For these two men in Bangalore, the start to the workday requires a scooter and a cell phone. India's cell phone market has been growing at a better than 50 percent clip in recent years, and at the end of 2004, the country had more than mobile-phone subscribers.
India's tech growth has put a strain on infrastructure. In Bangalore, more cars on the road translates to daily gridlock. The five-mile drive to Electronics City, the main tech hub, can take an hour from the center of town.
Located on the outskirts of Bangalore, Electronics City is an industrial park for high-tech companies that is home to both homegrown leaders like Infosys and incomers like Dell.
Bangalore isn't the only city getting high-tech attention. In March, Michael Dell journeyed to Mohali to inaugurate a new call center that will employ 1,500 people.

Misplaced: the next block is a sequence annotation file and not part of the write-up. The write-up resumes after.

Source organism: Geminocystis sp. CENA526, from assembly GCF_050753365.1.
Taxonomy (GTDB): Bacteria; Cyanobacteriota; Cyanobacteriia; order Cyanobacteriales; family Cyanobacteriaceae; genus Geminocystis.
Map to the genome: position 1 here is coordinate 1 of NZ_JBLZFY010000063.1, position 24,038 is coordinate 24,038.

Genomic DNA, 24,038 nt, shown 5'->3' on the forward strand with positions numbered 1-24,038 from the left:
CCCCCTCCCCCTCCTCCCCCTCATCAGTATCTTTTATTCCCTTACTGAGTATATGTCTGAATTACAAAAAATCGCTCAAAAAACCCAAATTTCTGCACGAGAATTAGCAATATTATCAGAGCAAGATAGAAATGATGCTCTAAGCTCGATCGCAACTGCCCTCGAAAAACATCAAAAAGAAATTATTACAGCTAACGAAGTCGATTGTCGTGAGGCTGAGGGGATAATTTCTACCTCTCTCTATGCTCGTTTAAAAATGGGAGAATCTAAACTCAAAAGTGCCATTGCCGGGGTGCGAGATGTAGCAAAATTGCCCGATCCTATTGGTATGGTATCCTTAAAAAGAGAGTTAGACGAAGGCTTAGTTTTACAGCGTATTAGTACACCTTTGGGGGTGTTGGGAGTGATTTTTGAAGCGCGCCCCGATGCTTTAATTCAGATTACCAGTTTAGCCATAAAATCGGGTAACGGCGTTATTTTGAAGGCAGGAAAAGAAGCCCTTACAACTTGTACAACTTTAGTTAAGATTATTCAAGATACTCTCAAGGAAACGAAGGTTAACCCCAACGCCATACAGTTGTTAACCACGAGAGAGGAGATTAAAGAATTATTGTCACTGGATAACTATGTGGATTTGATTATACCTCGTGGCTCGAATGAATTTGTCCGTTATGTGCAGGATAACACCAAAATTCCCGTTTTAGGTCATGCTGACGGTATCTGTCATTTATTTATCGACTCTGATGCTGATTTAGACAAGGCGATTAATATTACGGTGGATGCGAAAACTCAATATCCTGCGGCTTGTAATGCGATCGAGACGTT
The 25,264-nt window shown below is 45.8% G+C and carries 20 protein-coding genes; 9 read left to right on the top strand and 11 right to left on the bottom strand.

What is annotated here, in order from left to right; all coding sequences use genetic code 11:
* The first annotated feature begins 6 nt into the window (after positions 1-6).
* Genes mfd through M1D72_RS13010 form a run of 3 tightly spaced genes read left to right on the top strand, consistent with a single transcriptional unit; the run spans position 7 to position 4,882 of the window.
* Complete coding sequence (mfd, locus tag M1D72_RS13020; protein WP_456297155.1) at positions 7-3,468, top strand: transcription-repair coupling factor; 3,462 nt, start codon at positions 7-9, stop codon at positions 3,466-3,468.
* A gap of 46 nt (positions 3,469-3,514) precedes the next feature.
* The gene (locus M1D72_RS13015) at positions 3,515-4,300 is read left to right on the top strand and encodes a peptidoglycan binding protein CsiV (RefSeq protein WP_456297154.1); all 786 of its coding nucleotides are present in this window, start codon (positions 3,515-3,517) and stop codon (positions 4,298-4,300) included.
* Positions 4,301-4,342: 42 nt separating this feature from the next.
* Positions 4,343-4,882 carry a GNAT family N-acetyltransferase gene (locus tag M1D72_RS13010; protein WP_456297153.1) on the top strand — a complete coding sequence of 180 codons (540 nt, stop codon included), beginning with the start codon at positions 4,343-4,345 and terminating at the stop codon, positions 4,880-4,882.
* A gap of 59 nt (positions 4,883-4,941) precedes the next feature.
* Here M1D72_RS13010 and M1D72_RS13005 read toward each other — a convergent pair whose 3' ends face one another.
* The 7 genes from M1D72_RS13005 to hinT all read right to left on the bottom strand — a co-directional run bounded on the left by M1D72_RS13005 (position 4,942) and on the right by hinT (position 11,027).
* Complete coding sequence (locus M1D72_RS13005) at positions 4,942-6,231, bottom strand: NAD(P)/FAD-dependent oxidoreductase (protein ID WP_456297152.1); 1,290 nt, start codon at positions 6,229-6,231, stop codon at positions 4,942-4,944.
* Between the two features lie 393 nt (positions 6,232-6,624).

The computer lab at the Indian Institute of Technology Bombay. Some 250,000 new students enter computer science and electrical engineering programs in India each year, according to Prof. Deepak Phatak, head of the Kanwal Rekhi School of Information Technology at IIT.
The tech knowledge base is growing outside of academic institutions. Here, students at a women's knowledge center in a small village outside of Mumbai, formerly known as Bombay, get a chance to pick up computer skills, for instance.
Prof. Jitendra Shah makes a point at a computing class in a women's knowledge center near Mumbai.
One of the "Big Three" Indian outsourcing companies, Infosys Technologies has seen revenue grow in the 30 to 50 percent range every year for the last five years.
The clipped green grounds at Infosys Technologies in Bangalore include a swimming pool, table tennis, pool tables, cafeterias and a mirrored building shaped like one of the pyramids.
Fast-paced technology development has driven changes in other parts of Indian life. Here, the ranks of motorcycles in the parking lot at Tata in Bangalore hint at the city's congestion.